The Good: relatable characters, interesting twists, unpretentious prose, the stories have a 'Jeffrey Archer' feel to it (IMHO).The pick of the lot- Smart Lass and Daft Watch.

The Bad:some stories had abrupt ending, the 'app' element seemed forced at times

RecommendationsBuy it!

-nikhimenon

coming of age

QBR:The Messenger by Markus Zusak

3:00:00 PM


                                             
 Young Adult/Coming of Age                                                                                   470+ pages, Dimensions (2015,originally 2002)
                                  RT Rating: 3.25/5

The Verdict:'I am the Messenger' is already an international best seller and I don't think that my 'verdict' is going to change it's global recognition in any way.I liked the book anyways,though the book is intended as a 'young adult' work,this one is definitely going to put a smile on your face, no matter which age group or which nationality you belong to!
 
Synopsis:Ed Kennedy is a cab driver, who is aimless in life. He is a mediocre card player, a lousy romantic and an irresponsible son.How he finds purpose in life is what this book is all about!
 
The Good: Starts off well, there are interesting twists happening at regular intervals,the book has got all the 'ingredients' in the right amount! 

The Bad:The length is a bit too much, towards the middle portions the pace of the narrative slackens a bit,the ending is also a bit ambiguous.

RecommendationsBuy it!

-nikhimenon

Cinema

Karan Johar's An Unsuitable Boy

10:31:00 PM

                           An unsuitable boy is the candid memoir of Bollywood's most influential man- the one and only Karan Johar. The book is a must read for all the Bollywood fans out there and is undoubtedly one of the better memoirs to have come out from a B-town celebrity in the recent past.Though I am not a big fan of his movies,have always admired him for his success,for his marketing skills and for his sense of the market ,this book has only elevated my reverence for the master showman, Karan johar.
                       Karan is being brutally honest here. So when he remarks that no matter whatever kind of films he make, he is always remembered as that rich guy who makes films for the rich NRI s, or when he tells zoya akhtar that any comparison with him is no compliment ("you are the new karan johar"),you can't agree with him more. Also when it comes to film critics, he puts it bluntly that he doesn't care about many of them nor their opinions. At the same time he doesn't try to hide the little joy he felt when shubrata gupta of indian express, who doesn't actually like anything with a kjo name attached to it finally liked Bahubali, a film that he had distributed.Likewise when he reminisces that Bharadwaj Rangan, who totally hates the karan brand of films, once approached him to write a forward for his book, the irony is not lost either.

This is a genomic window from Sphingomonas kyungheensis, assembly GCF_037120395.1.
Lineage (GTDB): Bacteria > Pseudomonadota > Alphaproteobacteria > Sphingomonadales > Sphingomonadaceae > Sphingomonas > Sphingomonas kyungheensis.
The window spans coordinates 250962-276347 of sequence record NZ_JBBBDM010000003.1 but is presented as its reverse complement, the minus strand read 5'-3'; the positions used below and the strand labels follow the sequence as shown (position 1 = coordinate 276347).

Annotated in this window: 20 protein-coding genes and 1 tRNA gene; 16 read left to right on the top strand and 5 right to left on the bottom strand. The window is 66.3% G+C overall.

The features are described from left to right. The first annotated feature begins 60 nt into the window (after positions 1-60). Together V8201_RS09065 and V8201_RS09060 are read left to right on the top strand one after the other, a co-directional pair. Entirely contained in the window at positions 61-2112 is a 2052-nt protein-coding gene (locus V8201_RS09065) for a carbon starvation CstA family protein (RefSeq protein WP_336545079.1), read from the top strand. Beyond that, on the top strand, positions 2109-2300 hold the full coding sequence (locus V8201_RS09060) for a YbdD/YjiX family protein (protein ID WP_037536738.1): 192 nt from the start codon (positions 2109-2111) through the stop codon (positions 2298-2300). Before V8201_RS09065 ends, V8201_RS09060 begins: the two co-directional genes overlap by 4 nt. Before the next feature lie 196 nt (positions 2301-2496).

Karan  doesn't shy away from making fun of himself either, 'the beggar costume change' issue being a case in point. Also at a time when even the directors-creators of super flop films too don't hesitate to brag about how successful their films are, kjo is sincere when he says that acknowledging a failure is as important as acknowledging a success.He also never hesitates in naming his movies ( productions) which failed big time, while maintaining that that he never holds a failure against its (first time) directors/creators.
                 Johar also touches upon segments from his childhood(of him being obese),his first encounter with Shahrukh Khan, his father's failed production ventures,his not so-rich childhood,sexuality to name a few.
                On the whole, I liked the book, for its straight forwardness and for the unpretentious attitude of kjo.I'm giving it a 3 out of 5.

-nikhimenon